Sarah: “Yeah, I mean you do need some time, but you can still pick your weeks. And, I think the more choice you have, the better. And don’t get overwhelmed by choice, I think a lot of traders, because you do have, in options there are so many different things you can choose, make that a way to really focus on your own strategy, to make it really your own, and test the different ideas so that you’re really maximizing what you’re getting out of the market. There’s no sense in being in one stock when you can make more money in another. I would say that with weekly options, whether you want to trade it within that week or you want to go out a couple of weeks and still use the weekly option as your choice for expiry, there’s way more opportunities to tailor trades based on how you like to personalize things, how you like carry a risk, what rewards you like to work with. Regardless of whether the implied volatility is up or down, regardless of whether the market is moving or not, all of those advantages are still very relevant in weekly options. So, why not get into those and cash out of your trades more often? To me, it just makes way more sense. There’s far less risk than sitting in something and letting it go day after day, after day in the wrong direction when the market’s moving all over the place. So, I think this was a good talk and honestly, I actually believe that moving forward, we’re really not going to see new trading instruments come on, with only monthlies – I just think that weeklies is just the future. Or, it is the way that people trade now and it’s important to be able to adapt to those strategies in a modern market that we’re seeing today, because of all the advantages that we’ve outlined. So I did want to make sure that I’m mentioning in this podcast that reviews are really important and I would really appreciate if you guys enjoy the podcast, then post a review up on iTunes or any place that you like to post reviews about not only our podcast, but of course our trading room for many of you who are also members. Feedback is really important and an honest review is very helpful for everybody so I would appreciate that, if you guys could do that. Do you have any last minute words?”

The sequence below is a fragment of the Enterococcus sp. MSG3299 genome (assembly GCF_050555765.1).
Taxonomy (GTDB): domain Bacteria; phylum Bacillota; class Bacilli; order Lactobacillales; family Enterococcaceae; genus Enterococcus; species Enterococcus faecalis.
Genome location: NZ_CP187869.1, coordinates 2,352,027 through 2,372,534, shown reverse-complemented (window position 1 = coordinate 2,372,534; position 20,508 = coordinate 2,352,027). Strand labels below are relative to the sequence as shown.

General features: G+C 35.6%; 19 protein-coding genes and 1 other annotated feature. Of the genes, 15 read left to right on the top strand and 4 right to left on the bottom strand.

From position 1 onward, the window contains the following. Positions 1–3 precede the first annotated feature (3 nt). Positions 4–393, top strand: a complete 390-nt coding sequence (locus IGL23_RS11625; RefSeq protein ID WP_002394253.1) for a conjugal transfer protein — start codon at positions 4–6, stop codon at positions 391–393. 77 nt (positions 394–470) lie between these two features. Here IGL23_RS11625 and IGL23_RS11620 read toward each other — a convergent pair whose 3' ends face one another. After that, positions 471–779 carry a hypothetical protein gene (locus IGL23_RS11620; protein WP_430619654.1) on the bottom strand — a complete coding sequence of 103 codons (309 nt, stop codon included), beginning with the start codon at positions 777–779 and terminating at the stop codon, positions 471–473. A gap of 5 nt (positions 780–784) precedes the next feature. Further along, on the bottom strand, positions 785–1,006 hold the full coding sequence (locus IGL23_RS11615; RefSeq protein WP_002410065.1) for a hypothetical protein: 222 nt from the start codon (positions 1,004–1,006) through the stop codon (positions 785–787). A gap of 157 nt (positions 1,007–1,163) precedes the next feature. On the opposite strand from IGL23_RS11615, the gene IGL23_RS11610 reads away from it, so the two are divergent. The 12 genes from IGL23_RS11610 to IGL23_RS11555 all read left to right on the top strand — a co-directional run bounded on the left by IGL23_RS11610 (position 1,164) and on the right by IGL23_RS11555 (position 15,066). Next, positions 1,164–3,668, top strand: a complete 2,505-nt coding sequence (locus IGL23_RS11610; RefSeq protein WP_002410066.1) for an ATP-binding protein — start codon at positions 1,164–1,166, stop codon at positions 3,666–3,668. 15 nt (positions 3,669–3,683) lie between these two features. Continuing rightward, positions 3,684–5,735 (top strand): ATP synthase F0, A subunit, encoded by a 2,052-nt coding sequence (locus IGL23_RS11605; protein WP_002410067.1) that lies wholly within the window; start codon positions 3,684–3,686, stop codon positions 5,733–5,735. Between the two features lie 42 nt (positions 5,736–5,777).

TJ: “No, I think we’ve covered it! I think weeklies… the one thing that I’ll leave with is that I don’t think we should be thinking of them as weeklies and monthlies – they’re just options. Pick the expiration date that you want to trade!”
Sarah: “Good point. Alright everybody, have a great week in the market. We look forward to talking with you again. Take care!